“The number one question I’m asked by potential freelancers is “How do you find work?” Well, if you’re doing it right, work finds you.”
It’s been 1½ year since I left my position as Creative Director for a stellar agency in Utah and started freelancing full time. Over the course of that time I’ve been lucky enough to have some awesome clients around the world. While I do miss my old co-workers and crew, it’s been an unbelievable ride. I wanted to share just a few notes on my experience for anyone looking to branch out into the world of freelance.
How to find work
Obviously the most crucial step is to be certain you have enough requests for new work coming in before you can make the leap. There is a stark difference between knowing you’ll get paid a set amount at a set period, and hoping it.
The number one question I’m asked by potential freelancers is “How do you find work?” Well, if you’re doing it right, work finds you. The methods described below are what I attribute most of my success to. Following these guidelines has allowed me to curb the ebb and flow of new work, and make it so 100% of my time is focused on completing contracts (not finding work).
Share, Share, Share
A year before I actually started using Twitter, I registered, and let fly a single tweet. I simply said, “Lame.” I used to hate how everyone and their dog had a blog, used to hate twitter and Facebook, and couldn’t understand everyone’s obsession with “sharing.”
Today, my feeling is the exact opposite. Not only have I enjoyed becoming a vocal member of the design community (and the great friends I’ve made along the way), sharing the things I create has led to more potential jobs than almost anything else! Potential clients want to see your work, understand the role you played, and be confident in your abilities before they’re willing to invest in you.
An important method of sharing is writing about your work. If this means maintaining a blog, answering questions, posting on publishing sites and magazines, or a combination of these, just make sure that you have a voice, and you’re contributing real content. Not only will you grow your own abilities by participating, your strong skillsets will shine through, leading to more work requests.
The number one way I’ve found new work is from past jobs. 100% of my freelance clients have come back to me for more work, and at times have fought over my available hours. Almost all have also referred me to other clients. My secret? I deliver past expectations.
If the deadline for the next iteration is on Friday, deliver on Thursday. If your creating a new visual or interactive design, provide them with the requisite comps, but then add a few more where you take some creative liberty.
Make sure that you’ve managed expectations, and fully understand what the client is looking for. Then go above and beyond. Trust me, it will pay off in the short run, and again (tenfold) in the long run.
Don’t be evil
Google’s manta is don’t be evil. This is great advice! Make sure that you track your hours, project expenses, and handle all aspects of your relationship with integrity. Don’t ever let your client question what they’re paying you for.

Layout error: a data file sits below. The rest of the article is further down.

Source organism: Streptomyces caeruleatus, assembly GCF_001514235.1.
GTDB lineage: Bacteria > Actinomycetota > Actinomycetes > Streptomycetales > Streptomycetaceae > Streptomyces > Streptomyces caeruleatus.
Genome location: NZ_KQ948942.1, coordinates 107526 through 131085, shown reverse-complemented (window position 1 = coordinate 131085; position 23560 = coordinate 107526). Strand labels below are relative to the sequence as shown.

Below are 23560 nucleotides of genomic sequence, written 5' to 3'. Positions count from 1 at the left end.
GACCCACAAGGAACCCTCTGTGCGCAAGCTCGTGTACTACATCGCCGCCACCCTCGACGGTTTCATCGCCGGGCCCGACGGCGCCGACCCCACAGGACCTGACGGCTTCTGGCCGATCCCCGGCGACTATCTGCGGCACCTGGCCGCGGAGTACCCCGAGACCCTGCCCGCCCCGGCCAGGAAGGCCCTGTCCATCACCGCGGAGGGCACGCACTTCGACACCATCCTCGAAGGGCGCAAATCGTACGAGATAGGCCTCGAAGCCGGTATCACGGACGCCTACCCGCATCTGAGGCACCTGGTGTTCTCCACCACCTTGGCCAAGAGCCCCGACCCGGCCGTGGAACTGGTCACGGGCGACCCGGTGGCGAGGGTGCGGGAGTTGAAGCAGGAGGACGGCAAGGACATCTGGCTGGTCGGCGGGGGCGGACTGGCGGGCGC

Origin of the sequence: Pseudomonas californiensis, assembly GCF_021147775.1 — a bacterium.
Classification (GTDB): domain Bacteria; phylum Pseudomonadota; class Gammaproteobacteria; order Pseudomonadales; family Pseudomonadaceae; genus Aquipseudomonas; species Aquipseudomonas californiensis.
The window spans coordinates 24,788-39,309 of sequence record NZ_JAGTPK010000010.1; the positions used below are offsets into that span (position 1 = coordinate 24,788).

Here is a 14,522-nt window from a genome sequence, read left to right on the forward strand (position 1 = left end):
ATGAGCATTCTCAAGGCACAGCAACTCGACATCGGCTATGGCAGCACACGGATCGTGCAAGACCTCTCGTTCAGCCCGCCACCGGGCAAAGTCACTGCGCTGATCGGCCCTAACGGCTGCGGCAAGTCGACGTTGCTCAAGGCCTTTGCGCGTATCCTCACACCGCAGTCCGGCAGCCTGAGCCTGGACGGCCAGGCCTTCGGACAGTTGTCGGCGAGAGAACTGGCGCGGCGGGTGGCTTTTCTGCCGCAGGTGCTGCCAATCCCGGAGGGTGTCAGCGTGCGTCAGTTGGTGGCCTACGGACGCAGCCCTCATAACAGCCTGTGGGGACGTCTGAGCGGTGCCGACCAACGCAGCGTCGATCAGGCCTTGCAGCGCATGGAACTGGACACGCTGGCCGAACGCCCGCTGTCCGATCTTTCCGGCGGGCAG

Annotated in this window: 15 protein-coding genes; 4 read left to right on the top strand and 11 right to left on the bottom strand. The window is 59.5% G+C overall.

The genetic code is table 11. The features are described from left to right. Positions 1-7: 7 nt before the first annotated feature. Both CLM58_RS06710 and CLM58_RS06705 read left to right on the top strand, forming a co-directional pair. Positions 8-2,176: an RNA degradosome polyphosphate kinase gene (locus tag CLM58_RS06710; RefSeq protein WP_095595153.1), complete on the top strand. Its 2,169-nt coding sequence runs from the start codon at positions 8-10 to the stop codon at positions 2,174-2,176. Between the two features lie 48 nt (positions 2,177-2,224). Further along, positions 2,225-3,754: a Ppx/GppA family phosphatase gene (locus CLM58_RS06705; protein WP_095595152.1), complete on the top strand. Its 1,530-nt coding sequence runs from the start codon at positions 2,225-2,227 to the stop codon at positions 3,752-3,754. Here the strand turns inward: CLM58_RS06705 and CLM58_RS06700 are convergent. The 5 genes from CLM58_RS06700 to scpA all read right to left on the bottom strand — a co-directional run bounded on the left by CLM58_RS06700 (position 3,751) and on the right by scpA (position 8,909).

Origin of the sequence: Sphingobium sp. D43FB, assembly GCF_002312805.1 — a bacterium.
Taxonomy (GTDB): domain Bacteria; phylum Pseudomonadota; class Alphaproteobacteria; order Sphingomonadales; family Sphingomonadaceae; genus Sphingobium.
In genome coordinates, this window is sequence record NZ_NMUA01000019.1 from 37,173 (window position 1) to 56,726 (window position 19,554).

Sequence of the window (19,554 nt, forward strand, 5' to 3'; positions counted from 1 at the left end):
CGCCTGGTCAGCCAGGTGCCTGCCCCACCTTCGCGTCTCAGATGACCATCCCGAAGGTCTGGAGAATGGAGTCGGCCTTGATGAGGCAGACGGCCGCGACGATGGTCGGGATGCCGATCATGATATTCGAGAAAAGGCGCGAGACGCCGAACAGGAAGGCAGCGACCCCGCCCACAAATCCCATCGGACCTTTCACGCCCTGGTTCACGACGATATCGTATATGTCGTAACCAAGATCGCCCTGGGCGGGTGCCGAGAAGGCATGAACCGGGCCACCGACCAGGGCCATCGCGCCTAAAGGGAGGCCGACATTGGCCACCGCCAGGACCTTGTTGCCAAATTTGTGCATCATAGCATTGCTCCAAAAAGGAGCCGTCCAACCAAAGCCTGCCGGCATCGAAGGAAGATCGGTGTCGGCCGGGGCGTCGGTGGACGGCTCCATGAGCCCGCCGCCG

Define a schedule
This is one area where I have sorely missed the mark. When I started freelancing, I was so anxious about pleasing clients and delivering past expectations that I made myself available 24/7. Don’t do that. The moment you go down that road, it’s exceedingly difficult to climb out of the pit.
Make sure you respect your client’s time, and demand they do the same for you. There will be less tension, and you’ll get more done in the time you have if you’re working happy.
As I mentioned, there is a clear difference between knowing you’ll get paid, and hoping it. Be certain that your invoices go out on time, and expect payment within a limited scope of receiving the bill.
Don’t do free. Ever. There is no place where the saying “give them an inch and they’ll take a mile” applies more than to free work. The way I avoid this is by working by the hour. My hourly rate ensures that we are both getting a fair deal for our time. It applies to meetings, phone calls, research, and anything that takes my time for their business.
Realize that because of the lag in getting paid, you need to be at least a full month ahead on everything. Expect your clients to pay, but don’t depend on it. As a rule, I only take on very stable, well-established companies as my clients. If they are a startup, or seem risky at all, I require a pre-payment of 50% of the estimated project budget up front.
Do what you love
Right now, I love freelancing. It’s been a very successful year and a half. I am, however, under no delusions that this is the path for the rest of my career. There are pros and cons with working for an agency, a large corporation, and yourself.
Freelancing full time isn’t the right path for everyone, but the ideas outlined here will help you if you want to take up work on the side, have a little more job security, or start your own full time business.